If furniture or drapes are blocking your heating vents, you’re making your furnace work harder than it should. Blocked vents increase air pressure in your ductwork, which can create cracks and leaks. Clearing your vents ensures that every room in your home is getting good circulation and that your system is working as designed. If a piece of furniture is sitting over a vent, try using an inexpensive vent extender to direct air out into the room.
Check the insulation in your house/ insulate your pipes
Good insulation can be an inexpensive way to reduce your electric bill in winter. Adding insulation in your attic is a great place to start since it can keep more heat in your living areas. Another area where heat often escapes is through your walls, especially around electrical outlets and anywhere utilities enter your home. Pay extra attention around plumbing, both to prevent heat from escaping and to protect pipes from potentially freezing.
The pipes that deliver hot water to faucets, showers, and appliances around your home can bleed energy. Depending on how far the water has to travel, you could be losing a lot of heat. Adding insulation to hot water pipes can raise the temperature of the water by 2°F–4°F. Besides delivering hotter water, insulated pipes mean you don’t have to run the water as long, waiting for hot water for a shower.
Adjust your water heater’s temperature
Your hot water heater might be wasting more energy than you realize, especially if it’s an older model. Today’s energy efficient water heaters can pay for themselves quickly with the energy they save. For most people, keeping the temperature set at 120 degrees provides plenty of hot water. To save even more, consider adding a hot water heater blanket, which is a layer of insulation that wraps around the hot water tank. It helps keep more heat in and the heating element doesn’t have to run as often.
Only wash/dry full loads of laundry
One of the simplest laundry energy-saving tips is to always run full loads whenever possible. Running small, partial loads of laundry takes as much energy as running a full load. You’ll end up using more power and water with multiple loads. A better approach is to run your machine only when you have a full load. You’ll run your washer and dryer a lot less and cut down on your hot water usage. This can add up to savings.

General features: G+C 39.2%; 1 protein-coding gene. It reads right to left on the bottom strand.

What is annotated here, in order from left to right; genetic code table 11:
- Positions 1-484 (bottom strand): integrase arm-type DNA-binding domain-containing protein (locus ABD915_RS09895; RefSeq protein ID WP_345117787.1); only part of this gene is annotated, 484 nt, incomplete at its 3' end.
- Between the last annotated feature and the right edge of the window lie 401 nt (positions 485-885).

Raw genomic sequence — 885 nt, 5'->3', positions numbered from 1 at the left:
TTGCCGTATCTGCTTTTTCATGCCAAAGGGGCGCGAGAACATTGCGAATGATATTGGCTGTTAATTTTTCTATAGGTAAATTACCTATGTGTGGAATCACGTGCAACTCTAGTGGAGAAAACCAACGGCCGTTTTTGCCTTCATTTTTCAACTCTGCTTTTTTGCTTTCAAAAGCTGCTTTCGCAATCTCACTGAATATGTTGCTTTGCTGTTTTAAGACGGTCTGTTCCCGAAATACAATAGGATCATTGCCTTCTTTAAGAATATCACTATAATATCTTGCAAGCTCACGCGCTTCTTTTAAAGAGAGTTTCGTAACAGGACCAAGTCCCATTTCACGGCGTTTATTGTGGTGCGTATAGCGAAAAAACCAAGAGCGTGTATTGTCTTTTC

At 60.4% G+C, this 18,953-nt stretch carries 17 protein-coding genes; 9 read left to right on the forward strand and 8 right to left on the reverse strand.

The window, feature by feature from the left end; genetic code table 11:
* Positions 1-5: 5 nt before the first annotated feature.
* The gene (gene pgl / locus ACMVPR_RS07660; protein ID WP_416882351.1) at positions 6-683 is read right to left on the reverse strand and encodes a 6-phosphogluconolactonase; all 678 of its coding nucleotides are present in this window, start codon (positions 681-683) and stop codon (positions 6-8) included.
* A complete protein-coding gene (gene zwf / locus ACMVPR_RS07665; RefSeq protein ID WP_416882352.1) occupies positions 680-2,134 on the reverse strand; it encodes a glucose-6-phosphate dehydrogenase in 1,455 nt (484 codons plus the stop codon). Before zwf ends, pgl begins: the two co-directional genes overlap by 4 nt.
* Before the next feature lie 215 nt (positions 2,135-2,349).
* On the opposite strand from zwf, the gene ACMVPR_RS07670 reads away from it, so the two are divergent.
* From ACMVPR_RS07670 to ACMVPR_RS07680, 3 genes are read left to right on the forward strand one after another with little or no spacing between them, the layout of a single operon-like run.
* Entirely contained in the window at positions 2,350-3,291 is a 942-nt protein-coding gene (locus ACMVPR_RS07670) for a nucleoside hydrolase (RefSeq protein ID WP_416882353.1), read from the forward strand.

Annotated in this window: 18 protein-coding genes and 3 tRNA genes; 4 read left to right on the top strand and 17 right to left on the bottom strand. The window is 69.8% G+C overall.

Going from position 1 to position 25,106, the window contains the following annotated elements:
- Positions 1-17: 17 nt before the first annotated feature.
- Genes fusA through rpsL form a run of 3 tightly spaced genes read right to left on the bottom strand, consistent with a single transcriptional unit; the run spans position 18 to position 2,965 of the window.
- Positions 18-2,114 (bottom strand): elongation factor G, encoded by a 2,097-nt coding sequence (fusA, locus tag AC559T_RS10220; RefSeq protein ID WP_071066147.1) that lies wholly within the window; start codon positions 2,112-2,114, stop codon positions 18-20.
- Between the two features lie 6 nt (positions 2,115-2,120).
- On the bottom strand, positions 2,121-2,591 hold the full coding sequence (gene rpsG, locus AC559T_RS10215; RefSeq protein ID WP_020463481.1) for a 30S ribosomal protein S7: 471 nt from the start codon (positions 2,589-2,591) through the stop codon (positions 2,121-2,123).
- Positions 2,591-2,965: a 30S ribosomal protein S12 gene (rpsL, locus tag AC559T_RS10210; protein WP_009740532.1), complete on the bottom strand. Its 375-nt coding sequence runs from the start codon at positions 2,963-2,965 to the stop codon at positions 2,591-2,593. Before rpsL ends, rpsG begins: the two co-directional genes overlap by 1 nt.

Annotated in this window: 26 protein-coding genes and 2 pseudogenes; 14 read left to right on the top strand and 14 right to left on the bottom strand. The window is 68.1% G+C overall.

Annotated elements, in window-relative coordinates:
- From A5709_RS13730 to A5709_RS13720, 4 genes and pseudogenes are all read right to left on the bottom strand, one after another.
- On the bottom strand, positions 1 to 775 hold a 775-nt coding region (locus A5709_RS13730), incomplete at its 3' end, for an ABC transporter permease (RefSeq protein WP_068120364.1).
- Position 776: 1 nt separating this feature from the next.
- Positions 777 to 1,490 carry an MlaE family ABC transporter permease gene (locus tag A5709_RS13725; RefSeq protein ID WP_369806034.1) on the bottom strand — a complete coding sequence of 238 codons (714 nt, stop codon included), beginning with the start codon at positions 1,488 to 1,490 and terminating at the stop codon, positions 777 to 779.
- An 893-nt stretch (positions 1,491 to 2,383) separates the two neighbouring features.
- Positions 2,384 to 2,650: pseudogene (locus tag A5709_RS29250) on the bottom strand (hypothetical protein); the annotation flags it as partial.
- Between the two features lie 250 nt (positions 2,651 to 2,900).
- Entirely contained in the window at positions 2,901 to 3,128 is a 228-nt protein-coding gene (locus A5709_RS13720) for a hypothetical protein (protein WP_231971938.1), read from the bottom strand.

Unplug unused electronics
Many electronics and appliances draw energy even when they’re set to the “off” position. These energy vampires draw power when you don’t expect it. Prime culprits are devices that operate with a remote control because they basically live in a standby mode. Other common energy vampires include desktop computers and displays, printers, televisions, microwaves, and video game consoles. You can save energy by unplugging these devices when you aren’t using them.
Use LED light bulbs instead of CFL or incandescent
Switching to LED lightbulbs will save electricity in winter. Light-emitting diodes are among the most energy-efficient light sources available, since they use 75% less energy and last 25 times longer. Think of how many light bulbs you have in your home and you can see how your savings can multiply. That’s one of the biggest benefits.
When you save electricity in winter, you do the environment a favor while also lowering your electric bill. Winters in Nashville can range from relatively mild, to suddenly cold bursts and snowy. Be ready this winter—for “comfort without compromise.” Be cozy and warm and save money at the same time. Frog Air + Heat is here for your home heating needs this winter. Contact us today for any of your home heating needs.